Photo: Jeff Chiu (AP)

In the third quarter of Friday night’s Hawks-Warriors tilt in Oakland, JaVale McGee challenged a Mike Muscala shot at the rim and crashed to the floor. McGee’s momentum carried him directly into the lower legs of Steph Curry, who’d helped down into the paint on the play.

Goddammit. The Hawks game was Steph’s first significant burn in an NBA game in 17 days, after he suffered a right ankle sprain just two minutes into a March 8 game against the Spurs. The Warriors have been running out unrecognizable lineups while virtually every player of consequence on their roster deals with injuries. Steph’s return was right on time, and his performance, to that point, had been just swell: 29 points on 18 shots, as the one Warriors All-Star healthy enough to play.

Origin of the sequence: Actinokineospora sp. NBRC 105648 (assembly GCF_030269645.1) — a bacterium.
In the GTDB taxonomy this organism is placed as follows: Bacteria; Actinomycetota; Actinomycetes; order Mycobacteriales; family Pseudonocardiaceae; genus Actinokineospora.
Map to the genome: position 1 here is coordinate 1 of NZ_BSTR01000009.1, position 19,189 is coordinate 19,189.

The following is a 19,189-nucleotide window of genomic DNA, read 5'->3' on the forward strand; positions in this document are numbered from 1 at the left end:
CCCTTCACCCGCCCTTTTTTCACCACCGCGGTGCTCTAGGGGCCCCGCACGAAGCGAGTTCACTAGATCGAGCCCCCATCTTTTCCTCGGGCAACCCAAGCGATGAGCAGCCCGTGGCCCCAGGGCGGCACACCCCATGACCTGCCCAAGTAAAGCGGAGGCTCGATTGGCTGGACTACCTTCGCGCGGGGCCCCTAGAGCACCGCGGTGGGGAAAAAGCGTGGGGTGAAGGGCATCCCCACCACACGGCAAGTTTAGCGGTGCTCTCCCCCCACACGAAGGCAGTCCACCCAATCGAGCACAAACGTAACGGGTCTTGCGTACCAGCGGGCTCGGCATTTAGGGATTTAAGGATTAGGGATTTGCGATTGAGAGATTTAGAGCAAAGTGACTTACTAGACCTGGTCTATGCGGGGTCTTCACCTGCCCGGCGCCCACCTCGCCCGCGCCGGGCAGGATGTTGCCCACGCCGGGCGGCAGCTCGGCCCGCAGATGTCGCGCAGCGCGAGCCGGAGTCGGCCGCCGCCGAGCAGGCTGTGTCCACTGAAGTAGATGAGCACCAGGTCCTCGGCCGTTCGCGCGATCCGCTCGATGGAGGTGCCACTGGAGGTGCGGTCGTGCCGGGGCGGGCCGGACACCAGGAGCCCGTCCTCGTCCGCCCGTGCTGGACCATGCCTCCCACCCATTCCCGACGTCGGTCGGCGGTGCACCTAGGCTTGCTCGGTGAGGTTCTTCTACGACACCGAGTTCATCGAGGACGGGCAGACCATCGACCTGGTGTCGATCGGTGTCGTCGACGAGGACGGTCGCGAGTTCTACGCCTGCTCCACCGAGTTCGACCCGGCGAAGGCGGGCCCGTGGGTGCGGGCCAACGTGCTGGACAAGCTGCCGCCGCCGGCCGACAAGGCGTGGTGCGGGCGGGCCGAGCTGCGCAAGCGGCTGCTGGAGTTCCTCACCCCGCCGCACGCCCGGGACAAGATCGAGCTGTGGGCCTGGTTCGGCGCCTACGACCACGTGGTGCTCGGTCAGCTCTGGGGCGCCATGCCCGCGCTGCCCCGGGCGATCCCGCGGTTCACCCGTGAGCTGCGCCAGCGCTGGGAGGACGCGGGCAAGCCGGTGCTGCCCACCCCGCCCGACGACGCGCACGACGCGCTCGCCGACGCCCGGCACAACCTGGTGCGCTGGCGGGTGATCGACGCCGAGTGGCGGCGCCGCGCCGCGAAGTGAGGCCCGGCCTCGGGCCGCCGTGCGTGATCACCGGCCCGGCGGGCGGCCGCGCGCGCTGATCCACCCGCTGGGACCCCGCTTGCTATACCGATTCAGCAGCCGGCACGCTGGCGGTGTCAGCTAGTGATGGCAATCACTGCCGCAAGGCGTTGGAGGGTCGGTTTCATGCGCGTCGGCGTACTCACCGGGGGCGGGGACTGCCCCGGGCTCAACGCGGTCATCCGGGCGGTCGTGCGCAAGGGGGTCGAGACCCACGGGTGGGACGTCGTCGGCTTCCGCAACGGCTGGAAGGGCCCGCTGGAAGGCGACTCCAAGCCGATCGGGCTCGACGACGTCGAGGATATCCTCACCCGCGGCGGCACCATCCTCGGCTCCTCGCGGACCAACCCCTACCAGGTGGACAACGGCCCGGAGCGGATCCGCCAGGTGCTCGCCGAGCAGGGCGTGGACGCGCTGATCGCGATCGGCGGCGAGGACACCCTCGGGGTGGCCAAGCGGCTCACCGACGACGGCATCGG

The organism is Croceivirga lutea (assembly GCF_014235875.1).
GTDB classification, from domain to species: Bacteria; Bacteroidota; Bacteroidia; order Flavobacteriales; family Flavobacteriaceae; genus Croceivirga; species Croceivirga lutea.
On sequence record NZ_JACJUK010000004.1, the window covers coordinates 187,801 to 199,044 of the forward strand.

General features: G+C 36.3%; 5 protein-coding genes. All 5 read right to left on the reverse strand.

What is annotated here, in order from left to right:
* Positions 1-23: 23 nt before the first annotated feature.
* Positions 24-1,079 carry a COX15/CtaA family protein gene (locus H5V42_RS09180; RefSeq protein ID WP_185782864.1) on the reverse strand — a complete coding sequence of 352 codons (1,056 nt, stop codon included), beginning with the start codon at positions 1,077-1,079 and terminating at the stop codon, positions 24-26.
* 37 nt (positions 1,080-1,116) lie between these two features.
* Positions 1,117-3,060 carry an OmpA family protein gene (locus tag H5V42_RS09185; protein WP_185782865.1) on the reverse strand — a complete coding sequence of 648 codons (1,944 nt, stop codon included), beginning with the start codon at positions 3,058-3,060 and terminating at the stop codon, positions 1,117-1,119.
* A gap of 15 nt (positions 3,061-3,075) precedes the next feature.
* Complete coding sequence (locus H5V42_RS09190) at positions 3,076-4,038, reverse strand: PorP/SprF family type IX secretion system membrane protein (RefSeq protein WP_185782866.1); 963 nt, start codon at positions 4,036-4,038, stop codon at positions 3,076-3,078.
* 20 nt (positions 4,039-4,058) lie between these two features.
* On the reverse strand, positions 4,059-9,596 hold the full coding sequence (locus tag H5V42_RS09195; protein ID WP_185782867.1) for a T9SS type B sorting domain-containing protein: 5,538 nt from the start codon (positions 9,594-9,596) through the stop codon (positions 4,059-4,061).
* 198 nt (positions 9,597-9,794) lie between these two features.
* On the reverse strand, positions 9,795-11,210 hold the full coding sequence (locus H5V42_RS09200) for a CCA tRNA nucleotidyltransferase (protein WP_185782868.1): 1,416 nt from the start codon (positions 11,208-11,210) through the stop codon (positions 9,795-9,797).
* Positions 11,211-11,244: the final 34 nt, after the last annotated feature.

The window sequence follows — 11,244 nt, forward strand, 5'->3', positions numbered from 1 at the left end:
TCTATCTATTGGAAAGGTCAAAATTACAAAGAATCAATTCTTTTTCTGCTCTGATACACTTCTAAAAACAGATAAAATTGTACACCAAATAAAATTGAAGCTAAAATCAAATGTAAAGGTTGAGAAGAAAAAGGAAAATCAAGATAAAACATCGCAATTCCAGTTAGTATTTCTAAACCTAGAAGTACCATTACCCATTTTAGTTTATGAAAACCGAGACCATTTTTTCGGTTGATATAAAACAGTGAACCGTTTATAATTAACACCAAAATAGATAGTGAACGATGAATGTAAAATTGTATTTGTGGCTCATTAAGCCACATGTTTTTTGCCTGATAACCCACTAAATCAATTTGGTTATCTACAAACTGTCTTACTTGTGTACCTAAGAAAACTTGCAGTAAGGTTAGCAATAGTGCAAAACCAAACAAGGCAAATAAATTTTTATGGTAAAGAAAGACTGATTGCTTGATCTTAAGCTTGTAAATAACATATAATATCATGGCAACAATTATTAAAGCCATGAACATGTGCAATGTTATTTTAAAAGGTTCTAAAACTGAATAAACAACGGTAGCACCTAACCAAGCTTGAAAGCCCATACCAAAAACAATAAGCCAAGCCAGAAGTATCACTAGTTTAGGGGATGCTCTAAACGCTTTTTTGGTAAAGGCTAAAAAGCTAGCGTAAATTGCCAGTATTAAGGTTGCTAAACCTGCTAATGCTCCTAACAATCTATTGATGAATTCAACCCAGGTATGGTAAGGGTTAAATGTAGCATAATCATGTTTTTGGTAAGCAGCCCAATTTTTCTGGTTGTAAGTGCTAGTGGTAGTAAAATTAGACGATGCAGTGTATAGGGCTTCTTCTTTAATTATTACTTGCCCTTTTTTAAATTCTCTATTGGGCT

Much was made headed into the game of Steph’s choice to wear low-top Under Armour signature shoes upon his return from like his thousandth ankle injury of the season. Steph’s ankles are notoriously cranky and vulnerable, and low-tops would not seem to provide the support necessary to keep them from folding up under him like the flimsy balsa wood constructs they so obviously are. In a sign of the malevolent sense of humor of the universe in the year 2018, his stability and agility and balance looked great, right up until his own teammate smacked into his knee like a damn torpedo.

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The Warriors are great, and their three best non-Steph players are probably good enough without him to make for one of the NBA’s better teams, but Steph is still maybe the most unsolvable offensive problem in all of basketball, and a knee injury that doesn’t heal fully until, say, late May or early June could conceivably spell the doom of a Warriors championship run. It was a sprained knee suffered during the 2016 playoffs that had Steph playing at less than full strength in the Finals, as the Cavs came back from a 3-1 deficit. The timing on this is maybe better? Or, anyway, it sure fucking sucks.